Impact of Climate Change on Indian Agriculture
8 Pages Posted: 12 May 2014
Date Written: May 12, 2014
Climate change is, in theory, the perfect topic for global discussion. It is a growing global problem and concern, calling for concerted efforts by the developed as well as developing countries. The chief factor that is responsible for the climate change is the "greenhouse effect". The extra greenhouse gases (GHG) – India ranking 4th in GHG emission – which we have released – are responsible for the strongest threat namely the "global warming". Global warming is projected to have far-reaching and intense impacts on conditions affecting agriculture, including temperature, carbon dioxide, glacial run-off, precipitation and the interaction of these elements. Already the effects are visible, making many people, especially those dependent on agriculture, vulnerable. Concerns about the impact of climate change on agriculture connected with environmental problems are among the major developmental issues in India today. The Gangotri glacier is already retreating at a rate of 30 metres a year. An increase in rainfall is simulated over the eastern region of India but the north-western deserts may see a small decrease in the absolute amount of rainfall. Diseases for human, crops and animals are on the rise. There is risk of continuous fall in productivity and production. Climate change and vulnerability have physical, financial and ethical implications. Sustainable development needs climate stabilisation. The objectives of this paper are – one to analyse the impact of climate change on Indian agriculture, and two, to suggest strategies and actions to mitigate the problem and the challenges ahead. Our emphasis is on civic response that combines international policy agreements with autonomous and local efforts in keeping with geo-political and economic conditions. It seeks to integrate knowledge (including research) and action for and by the people at the levels of farming as well as framing polices.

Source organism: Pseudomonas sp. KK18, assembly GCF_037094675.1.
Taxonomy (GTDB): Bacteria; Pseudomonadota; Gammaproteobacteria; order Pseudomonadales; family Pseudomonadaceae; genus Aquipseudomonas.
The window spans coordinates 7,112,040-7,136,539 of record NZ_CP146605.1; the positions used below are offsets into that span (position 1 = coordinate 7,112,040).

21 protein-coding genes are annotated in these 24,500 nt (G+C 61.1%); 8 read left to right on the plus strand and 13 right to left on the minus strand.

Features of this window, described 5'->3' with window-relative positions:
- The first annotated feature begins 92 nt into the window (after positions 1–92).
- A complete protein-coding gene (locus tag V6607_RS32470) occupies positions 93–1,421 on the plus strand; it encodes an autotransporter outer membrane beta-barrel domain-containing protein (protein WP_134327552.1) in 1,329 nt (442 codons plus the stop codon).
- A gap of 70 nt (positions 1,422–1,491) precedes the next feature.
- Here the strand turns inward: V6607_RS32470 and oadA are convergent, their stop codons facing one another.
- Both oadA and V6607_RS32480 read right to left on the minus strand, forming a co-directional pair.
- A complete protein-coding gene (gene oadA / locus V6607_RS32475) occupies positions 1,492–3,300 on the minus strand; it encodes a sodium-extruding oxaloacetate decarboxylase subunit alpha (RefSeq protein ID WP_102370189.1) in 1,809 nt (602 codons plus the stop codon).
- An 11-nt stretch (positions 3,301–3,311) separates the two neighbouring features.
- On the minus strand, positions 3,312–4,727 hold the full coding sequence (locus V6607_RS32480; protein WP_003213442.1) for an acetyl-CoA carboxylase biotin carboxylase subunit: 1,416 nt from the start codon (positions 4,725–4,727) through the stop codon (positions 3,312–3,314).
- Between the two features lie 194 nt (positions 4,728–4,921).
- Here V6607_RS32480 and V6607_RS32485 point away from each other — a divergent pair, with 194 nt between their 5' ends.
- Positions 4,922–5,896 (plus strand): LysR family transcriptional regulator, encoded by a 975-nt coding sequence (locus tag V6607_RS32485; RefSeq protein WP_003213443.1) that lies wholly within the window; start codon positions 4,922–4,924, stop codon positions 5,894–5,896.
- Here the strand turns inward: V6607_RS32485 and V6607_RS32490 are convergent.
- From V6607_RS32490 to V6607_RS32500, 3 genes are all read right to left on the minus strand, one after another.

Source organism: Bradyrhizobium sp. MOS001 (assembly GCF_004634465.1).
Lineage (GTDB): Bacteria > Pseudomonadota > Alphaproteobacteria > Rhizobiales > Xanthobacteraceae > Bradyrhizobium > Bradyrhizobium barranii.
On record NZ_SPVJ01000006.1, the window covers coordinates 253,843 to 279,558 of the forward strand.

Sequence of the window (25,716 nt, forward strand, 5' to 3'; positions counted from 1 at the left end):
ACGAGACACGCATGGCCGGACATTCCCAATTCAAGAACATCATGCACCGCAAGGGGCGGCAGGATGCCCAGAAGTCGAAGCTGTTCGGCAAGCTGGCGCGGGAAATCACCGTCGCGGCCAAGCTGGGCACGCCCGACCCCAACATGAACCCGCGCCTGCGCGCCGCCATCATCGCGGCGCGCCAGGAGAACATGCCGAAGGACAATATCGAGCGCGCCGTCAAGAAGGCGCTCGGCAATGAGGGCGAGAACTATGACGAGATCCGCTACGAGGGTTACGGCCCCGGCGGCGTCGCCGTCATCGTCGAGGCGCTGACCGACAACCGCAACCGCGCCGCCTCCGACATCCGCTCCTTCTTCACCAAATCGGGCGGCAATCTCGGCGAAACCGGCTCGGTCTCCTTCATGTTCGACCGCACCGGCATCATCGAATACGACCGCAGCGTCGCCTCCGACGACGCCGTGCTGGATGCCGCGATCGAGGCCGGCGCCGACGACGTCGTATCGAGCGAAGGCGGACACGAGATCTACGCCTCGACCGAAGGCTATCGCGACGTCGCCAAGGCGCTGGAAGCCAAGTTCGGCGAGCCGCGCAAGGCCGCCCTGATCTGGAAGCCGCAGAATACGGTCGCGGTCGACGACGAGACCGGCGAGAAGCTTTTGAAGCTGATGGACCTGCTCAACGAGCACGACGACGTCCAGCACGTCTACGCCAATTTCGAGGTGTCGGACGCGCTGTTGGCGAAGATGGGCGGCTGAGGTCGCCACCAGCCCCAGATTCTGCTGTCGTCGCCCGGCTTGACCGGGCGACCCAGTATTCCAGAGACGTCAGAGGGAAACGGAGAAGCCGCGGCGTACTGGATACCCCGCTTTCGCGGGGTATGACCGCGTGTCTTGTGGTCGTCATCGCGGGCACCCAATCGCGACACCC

Keywords: Agriculture, civic response, climate change, global warming, vulnerability
JEL Classification: F18, O13, Q18, Q54, Q56
Suggested Citation: Suggested Citation